The sprawling 400-acre grounds of the Buffalo Trace Distillery has the feel of a bustling college campus. A place of higher learning and storied tradition. And of course, any proud, longstanding university must have its own motto, a slogan that its alumni proudly pass onto those who follow in their stead. At Buffalo Trace, it’s: “Honor Tradition, Embrace Change.”
Reciting such a slogan is one thing, but actually living it out is another. At Buffalo Trace, they very much embody their motto though, and today two of their top must-visit destinations are what they’ve dubbed “Bourbon Pompeii,” the unearthed site of the original distillery, and Warehouse X, home to precision experiments across myriad maturation variables. Tradition and change.
I visit the distillery just before July 4th, and with flags waving and patriotism flowing freely, it felt like the perfect time to soak up the knowledge of good ol’ American made bourbon. You can keep your apple pie and baseball, bourbon is the lifeblood of this country.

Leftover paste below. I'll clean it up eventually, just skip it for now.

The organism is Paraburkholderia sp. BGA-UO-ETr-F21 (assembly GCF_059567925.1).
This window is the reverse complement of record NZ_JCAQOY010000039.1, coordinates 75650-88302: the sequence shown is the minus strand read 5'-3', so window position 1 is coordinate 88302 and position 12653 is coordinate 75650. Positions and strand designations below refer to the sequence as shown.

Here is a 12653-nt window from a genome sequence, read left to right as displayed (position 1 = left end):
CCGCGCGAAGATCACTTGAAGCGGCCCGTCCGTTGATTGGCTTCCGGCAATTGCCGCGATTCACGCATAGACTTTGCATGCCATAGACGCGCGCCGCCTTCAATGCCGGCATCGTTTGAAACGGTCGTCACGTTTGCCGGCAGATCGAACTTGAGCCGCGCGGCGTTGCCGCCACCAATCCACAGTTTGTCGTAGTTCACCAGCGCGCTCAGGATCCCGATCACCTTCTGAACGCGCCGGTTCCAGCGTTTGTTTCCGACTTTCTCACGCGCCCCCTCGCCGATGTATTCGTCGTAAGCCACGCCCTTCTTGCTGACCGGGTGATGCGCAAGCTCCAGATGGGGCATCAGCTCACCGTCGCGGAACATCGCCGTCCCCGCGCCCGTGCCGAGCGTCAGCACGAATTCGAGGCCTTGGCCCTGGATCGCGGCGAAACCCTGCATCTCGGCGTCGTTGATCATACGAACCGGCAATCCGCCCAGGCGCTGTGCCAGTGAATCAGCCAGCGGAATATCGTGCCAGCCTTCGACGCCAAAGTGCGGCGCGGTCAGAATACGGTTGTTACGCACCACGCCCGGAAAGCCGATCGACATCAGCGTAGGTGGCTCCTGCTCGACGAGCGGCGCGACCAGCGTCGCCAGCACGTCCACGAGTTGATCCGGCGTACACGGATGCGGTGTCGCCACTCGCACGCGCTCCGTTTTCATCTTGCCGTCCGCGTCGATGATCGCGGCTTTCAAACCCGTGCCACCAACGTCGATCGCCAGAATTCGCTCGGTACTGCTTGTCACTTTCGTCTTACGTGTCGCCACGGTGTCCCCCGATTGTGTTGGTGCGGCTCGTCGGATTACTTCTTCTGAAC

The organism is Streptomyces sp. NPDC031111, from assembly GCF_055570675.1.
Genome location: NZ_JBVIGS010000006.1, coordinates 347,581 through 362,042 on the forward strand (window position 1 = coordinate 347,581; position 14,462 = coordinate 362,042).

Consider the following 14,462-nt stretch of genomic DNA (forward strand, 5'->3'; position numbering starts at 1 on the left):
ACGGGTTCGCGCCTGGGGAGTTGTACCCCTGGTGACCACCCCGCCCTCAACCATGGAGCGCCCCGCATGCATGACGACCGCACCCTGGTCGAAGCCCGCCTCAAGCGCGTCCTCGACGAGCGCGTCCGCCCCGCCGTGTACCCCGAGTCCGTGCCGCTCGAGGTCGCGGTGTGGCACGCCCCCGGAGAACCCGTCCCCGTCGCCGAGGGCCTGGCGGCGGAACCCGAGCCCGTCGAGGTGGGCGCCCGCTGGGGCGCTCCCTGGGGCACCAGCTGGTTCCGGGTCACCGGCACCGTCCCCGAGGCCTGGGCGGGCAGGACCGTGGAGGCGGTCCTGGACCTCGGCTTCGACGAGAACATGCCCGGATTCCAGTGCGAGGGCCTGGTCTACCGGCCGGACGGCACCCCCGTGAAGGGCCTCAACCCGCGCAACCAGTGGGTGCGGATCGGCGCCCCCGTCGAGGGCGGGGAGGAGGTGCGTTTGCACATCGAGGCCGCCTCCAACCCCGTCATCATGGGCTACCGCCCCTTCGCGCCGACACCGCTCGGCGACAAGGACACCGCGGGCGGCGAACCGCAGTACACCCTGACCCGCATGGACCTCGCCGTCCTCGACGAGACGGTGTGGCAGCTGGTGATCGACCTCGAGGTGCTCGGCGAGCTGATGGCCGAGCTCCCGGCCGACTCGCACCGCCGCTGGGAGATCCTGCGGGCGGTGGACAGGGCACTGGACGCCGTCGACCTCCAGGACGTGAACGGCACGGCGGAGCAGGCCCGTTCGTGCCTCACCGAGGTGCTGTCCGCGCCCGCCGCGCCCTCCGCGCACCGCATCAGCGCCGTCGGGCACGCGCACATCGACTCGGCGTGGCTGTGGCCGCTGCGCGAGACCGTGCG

My instructor for this in-depth educational tour is the inimitable Freddie Johnson. He’s a boundless source of knowledge and enthusiasm, greeting all passersby with “daddy-O” before delving into the little known story behind yet another nugget of wisdom. He’s the 3rd generation of his family to work at the distillery, and his grandson will soon become the 4th. If it’s happening at Buffalo Trace, then Freddie knows about it, and his personable storytelling will likely leave you feeling as if he divulged a hidden secret he’s never told anyone before, although he probably shared the same gem of an anecdote with a dozen other people that very same day.